The Championship’s annual wage bill is around £800m, which means £15m a week. This gives an average of £650k per club, though there are wide differences, e.g. Stoke pay over a million, while the likes of Millwall and Brentford around £300k.
Wages are more difficult to assess in League One, given that many clubs do not disclose them in the accounts, but we can estimate around £100k a week for most, though Charlton and Burton were twice as much. Sunderland are an outlier here, as wages are from Championship 2017/18.
Notwithstanding government support for small businesses, it is likely that some clubs will ask for wage cuts (50% at Hearts) or lay off staff (Barnet). Also an issue with many players’ contracts expiring end-June, especially in lower leagues, which makes season extension tricky.
Debt/interest payments may be an issue when cash flow is tight, though it’s difficult to say, as there are many variables, especially whether it is owner or external debt (though owners may now be more focused on their own business). Repayment terms vary and may be rescheduled.
Bearing that in mind, Premier League clubs have around £3 bln of financial debt, though £1.8 bln of that is with just 5 clubs: #MUFC £511m, #THFC £466m, #EFC £337m, #BHAFC £280m and #AFC £209m. Spurs’ debt has since increased to £637m, but now converted into long-term maturities.
Similarly, there is £1.1 bln debt in the Championship, averaging £49m a club, though top 8 clubs account for £780m and the rest £356m. Most of the loans are provided interest-free by owners, e.g. £141m at Stoke, £105m at #Boro, so not an immediate issue on the face of it.
League One debt is £217m with two-thirds (£142m) from just 3 clubs, all with special circumstances: Charlton £70m likely to have reduced following January takeover (but fluid situation); Coventry £37m from hedge fund investors; Luton Town £35m linked to property development.
In addition, clubs have transfers debt for remaining stage payments. In the Premier League this is £1.6m gross (£885m net of receivables). Revised payment schedules might be put in place, but potentially an issue for smaller clubs, e.g. Bournemouth owe £76m net.
In the Championship, there is around £200m transfers debt (£155m at just 7 clubs) with £40m net. Largest net debt is Stoke £27m, though they are backed by Bet365. On the other hand, Bristol City are owed £22m by other clubs, which would be a big part of their cash flow forecast.
In such an environment, cash is king. The Premier League clubs have just over a billion, but worth noting that £700m of this is at just 4 clubs: #MUFC £308m (now down to £101m at half-year), #AFC £167m, #MCFC £130m and #THFC £101m. Other clubs have much less, e.g. #BHAFC £1m.
There is only £90m in the Championship with £65m at just 5 clubs, including #AVFC £22m (since promoted), Swansea £19m, Hull £10m, WBA £9m and Stoke £6m. The others only account for £25m in total with no club holding more than £3.5m, so likely they will have to take on more debt.
League One has £28m cash in total, but £11m (40%) is with Sunderland, based on 2017/18 figures from the Championship. In fact, £25m is held by the top 6 clubs, leaving just £3m at remaining 18 clubs, averaging around £200k.
EFL has announced £50m funding package, an advance of TV money and interest-free loans: each Championship club – £800k advance + £584k loan; League One – £250k advance + £183k loan; League Two – £164k advance + £120k loan. In last accounts, the Football League only had £83m cash.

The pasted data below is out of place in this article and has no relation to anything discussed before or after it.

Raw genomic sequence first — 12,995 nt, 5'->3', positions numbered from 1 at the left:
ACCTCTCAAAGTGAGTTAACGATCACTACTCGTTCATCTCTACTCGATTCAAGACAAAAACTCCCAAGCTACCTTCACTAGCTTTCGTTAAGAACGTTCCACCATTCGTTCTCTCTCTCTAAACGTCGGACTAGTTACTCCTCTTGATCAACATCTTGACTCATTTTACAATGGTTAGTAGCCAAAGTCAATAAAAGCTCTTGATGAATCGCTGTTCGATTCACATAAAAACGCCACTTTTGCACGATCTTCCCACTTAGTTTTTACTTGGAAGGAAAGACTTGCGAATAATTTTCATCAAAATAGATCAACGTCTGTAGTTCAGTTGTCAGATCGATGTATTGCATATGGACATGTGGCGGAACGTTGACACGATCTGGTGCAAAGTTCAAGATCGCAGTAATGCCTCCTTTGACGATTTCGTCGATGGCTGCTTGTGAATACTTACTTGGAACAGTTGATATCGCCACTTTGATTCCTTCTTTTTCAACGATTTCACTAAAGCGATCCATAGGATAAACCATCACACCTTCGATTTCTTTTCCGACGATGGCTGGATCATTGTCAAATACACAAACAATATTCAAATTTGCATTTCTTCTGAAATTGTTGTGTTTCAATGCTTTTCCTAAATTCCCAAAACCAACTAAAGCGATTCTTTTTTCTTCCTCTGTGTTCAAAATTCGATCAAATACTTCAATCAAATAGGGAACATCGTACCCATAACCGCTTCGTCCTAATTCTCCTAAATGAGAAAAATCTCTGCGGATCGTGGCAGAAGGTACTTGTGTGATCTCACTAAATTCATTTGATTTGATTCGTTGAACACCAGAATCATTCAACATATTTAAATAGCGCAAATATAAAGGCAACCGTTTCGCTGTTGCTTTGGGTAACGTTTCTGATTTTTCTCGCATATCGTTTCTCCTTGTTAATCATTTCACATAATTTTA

Other potential sources of funding from football include Premier League clubs, though some do not have much available cash, and the Premier League itself, though its reported £1.6 bln of cash largely represents two remaining TV stage payments, one of which was paid in February.
The Football Association only has £41m and will face challenges of its own following the postponement of Euro 2020. FIFA had £2.2 bln in 2018, so seem best placed to provide support (if willing). Finally, clubs might be able to access the government’s emergency business loans.
Most of the financial pain will be felt in the lower leagues, so one possibility would be for Premier League clubs to provide them funding: £500k for each of the 48 clubs in Leagues One and Two would cost around £24m – or less than 1% of the annual PL TV deal.
Some clubs will have insurance in place for gate receipts, though there is a big question mark over whether this would cover the current situation (which might be considered “force majeure”). In any case, such policies are only likely to be taken out by top clubs.
UEFA will relax their FFP regulations by extending the deadline for proving no overdue payables from March 31 to April 30. There is also a good chance that they will be flexible about more owner support and higher losses, though previous cases will continue (albeit delayed).
Obviously, the ideal solution would be for clubs to resume playing games as normal, but that does not seem too likely at the moment. Playing behind closed doors would not deliver gate receipts, but could protect broadcasting income (with some associated costs of staging games).
If the season is voided, that could potentially open the way to a legal minefield, due to contentious promotion, relegation & European qualification issues. Would positions be based on current state? What about different number of games played? Integrity of the competition? Etc.
In conclusion, it is difficult to argue with Stoke chairman Peter Coates, who said, “This will have serious financial implications, with some clubs possibly running out of money.” Put bluntly, without some form of financial support, it is likely that some clubs will go bust.